In the meanwhile, raypierre of RealClimate summarizes the latest info about the atmosphere of Venus, but somehow forgets to include the UV absorption mystery (it only shows up as an afterthought, comment #2).

One wonders why? Obsession with consensus and the need to demonstrate there exist such a thing as “climate science” spring to mind.

Venus and a Thicker-Atmosphere Earth

2008/03/06 4 comments

(fourth post in a series dedicated to the planet Venus as “example” of runaway greenhouse warming)
Venus post #1: Venus: Cool Greenhouse?
Venus post #2: Venus Warming Revisited
Venus post #3: Venus Missing Greenhouse Warming
Venus post #4: Venus and a Thicker-Atmosphere Earth

In reply to this comment

Ok n-g I presume we can now do assuming all niceties instead of repeating our thanks 😎 so let’s try to clarify a few points.

To my mind, they act very differently

the rest of my question was “Wouldn’t moist convection for example drastically change the consequences of an increase in atmospheric CO2?”.

And the point was: when people say, look at Venus to see what GHG warming can do, the scientific answer should be that no comparison can be done with Earth as the whole mechanism of “warming” is very different (whatever CO2 may or may not be doing…if only because we have so much water vapor).

May I dare say we agree on this point?

When you’re looking at the planetary energy balance, the single number albedo is not just the starting point, but also the ending point

But surely an atmosphere, say, with low albedo in UV and high albedo to visible and IR does not behave as an atmosphere that is the other way around?

Earth’s for example is able to keep a bit warmer by the presence of UV-absorbing ozone in the stratosphere. That would mean a lower albedo in UV than in visible light, wouldn’t it?

The dry adiabatic lapse rate depends only on gravity and heat capacity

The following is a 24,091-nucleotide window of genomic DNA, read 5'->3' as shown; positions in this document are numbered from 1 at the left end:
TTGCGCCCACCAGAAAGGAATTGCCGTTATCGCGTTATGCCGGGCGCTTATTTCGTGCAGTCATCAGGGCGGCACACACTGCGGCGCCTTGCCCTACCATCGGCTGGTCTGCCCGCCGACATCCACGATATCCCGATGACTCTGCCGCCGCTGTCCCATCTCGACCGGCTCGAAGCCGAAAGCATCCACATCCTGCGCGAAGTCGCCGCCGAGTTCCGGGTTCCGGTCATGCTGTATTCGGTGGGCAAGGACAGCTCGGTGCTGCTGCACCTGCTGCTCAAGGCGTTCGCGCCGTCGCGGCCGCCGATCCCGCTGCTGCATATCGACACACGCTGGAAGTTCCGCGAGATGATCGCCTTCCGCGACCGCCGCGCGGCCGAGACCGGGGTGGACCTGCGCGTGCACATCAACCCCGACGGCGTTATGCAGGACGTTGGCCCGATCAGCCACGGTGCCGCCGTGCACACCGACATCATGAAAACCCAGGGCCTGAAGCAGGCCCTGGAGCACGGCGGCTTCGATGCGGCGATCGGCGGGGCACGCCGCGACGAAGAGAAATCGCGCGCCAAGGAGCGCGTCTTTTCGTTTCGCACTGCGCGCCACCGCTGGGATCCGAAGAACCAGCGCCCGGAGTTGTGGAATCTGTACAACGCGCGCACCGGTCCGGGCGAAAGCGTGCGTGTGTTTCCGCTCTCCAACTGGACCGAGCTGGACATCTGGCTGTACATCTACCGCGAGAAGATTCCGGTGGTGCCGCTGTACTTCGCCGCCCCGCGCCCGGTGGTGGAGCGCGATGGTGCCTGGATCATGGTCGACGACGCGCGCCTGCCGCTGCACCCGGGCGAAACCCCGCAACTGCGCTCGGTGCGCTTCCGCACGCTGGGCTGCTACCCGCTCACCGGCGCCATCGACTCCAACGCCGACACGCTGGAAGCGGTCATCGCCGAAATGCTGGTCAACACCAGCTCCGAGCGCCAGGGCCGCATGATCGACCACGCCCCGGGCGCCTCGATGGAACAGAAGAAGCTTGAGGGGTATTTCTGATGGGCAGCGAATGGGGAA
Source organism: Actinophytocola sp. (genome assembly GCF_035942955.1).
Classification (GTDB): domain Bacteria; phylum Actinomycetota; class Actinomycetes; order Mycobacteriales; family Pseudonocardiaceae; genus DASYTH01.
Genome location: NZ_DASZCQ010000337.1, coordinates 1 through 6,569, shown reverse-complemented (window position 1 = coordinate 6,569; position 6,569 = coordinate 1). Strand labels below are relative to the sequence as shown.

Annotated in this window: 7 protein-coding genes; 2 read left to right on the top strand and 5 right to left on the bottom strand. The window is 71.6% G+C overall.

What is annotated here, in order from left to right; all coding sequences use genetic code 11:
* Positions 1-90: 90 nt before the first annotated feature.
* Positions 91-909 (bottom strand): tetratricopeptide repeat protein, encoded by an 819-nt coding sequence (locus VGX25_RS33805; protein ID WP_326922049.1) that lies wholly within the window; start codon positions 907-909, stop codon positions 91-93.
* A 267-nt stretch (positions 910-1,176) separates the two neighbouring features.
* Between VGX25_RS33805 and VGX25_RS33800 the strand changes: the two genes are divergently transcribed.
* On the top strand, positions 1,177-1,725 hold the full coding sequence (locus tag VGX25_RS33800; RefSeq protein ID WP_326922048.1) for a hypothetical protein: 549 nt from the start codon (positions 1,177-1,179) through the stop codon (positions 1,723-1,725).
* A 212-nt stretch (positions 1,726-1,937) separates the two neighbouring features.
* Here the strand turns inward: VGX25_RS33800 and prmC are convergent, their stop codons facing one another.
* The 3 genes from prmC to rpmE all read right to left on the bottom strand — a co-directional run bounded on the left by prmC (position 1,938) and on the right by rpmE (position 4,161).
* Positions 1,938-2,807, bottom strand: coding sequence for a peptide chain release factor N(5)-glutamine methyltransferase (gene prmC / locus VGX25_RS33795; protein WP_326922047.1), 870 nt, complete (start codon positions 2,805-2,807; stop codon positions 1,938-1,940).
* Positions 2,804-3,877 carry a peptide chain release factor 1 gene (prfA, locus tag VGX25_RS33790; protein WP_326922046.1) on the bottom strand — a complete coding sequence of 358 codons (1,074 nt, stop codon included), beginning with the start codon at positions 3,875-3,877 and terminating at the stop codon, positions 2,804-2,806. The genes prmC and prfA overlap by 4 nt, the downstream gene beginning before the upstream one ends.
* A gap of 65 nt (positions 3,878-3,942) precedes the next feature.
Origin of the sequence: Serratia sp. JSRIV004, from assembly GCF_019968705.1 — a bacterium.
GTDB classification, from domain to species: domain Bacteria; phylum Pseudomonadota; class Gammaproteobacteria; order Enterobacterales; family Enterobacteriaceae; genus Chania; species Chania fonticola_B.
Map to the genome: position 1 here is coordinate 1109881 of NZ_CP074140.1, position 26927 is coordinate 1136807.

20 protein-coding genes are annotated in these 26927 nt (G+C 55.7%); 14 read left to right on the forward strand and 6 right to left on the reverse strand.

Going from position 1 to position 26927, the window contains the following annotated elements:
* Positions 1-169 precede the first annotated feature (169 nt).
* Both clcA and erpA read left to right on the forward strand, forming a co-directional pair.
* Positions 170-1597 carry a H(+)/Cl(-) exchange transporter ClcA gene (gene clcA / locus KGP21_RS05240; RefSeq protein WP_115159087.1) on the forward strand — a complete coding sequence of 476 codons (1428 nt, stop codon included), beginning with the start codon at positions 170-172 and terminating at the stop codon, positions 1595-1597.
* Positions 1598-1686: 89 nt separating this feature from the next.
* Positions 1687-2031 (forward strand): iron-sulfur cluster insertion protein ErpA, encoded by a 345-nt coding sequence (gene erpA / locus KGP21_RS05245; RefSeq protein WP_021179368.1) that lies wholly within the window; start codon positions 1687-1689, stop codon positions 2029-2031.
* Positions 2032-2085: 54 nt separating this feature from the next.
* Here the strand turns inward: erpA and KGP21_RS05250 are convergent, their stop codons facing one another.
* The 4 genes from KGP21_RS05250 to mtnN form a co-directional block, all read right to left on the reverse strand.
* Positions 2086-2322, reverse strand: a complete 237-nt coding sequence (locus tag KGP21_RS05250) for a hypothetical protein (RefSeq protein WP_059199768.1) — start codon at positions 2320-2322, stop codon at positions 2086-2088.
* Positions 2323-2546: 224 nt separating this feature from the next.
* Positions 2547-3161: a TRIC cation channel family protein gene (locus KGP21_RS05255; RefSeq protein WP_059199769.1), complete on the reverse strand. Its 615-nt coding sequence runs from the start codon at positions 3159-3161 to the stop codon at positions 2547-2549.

If the greenhouse effect is so strong on Venus, why isn’t the lapse rate much larger, and much larger than Earth’s, given the fact that the amount of CO2 decreases a lot between the surface and the height of 60km?

Surely the lower one gets, the more GHG there are, the higher the ability to trap heat.

Suppose there were no greenhouse effect on Venus

As you say, this is an argument, not proof

The fact that the IR emissions from Venus come from the atmosphere and not from the surface constitutes the proof

The fact that visible light comes from the atmosphere and not from the surface only proves there’s lots (lots!) of clouds on Venus. Why would the same observation regarding IR mean something else?

If the atmosphere of Earth were 100 times more massive

Let’s imagine Earth had a 10-km deep, reasonably large crater in the middle of a continent, with no liquid water on its bottom at all. What would be the temperature at the bottom of the crater? With a lapse rate for saturated air of 5.46K/km, 288+5.46*10=342K or 70C. Right? Wrong?

Venus Missing Greenhouse Warming

2008/03/02 8 comments

(third post in a series dedicated to the planet Venus as “example” of runaway greenhouse warming)
Venus post #1: Venus: Cool Greenhouse?
Venus post #2: Venus Warming Revisited
Venus post #3: Venus Missing Greenhouse Warming
Venus post #4: Venus and a Thicker-Atmosphere Earth

Let’s compute (in a simplified manner!) what would happen were Earth suddenly equipped with an atmosphere as massive as Venus’ (ie 90 times more than ours).

Given the similarities in mass and diameter of the two planets, we can assume this new atmosphere would behave similarly to Venus’, and in particular, purely adiabatically below 60km (instead of below 12km as at present).

For another simplification, let’s also imagine the new atmosphere to be just as our current one but without any water.

The lapse rate for dry Earth atmosphere is known and is 9.760 K/km.

How higher would the surface temperature be, with a dry atmosphere and a 60-km-thick troposphere?

9.760 * (60-12) = 468K higher than at present (288K)

The total for Earth is then 756K. Compare that to Venus’ surface temperature of 735K.

For an amazing coincidence, that’s 97% of the above, whilst the ratio of absorbed Solar radiation at Venus compared to Earth is… 96%.


Note how the increase in temperature doesn’t depend on any greenhouse gas.

And so do we really need to believe in greenhouse warming when mere mass can explain the observations?

%d bloggers like this: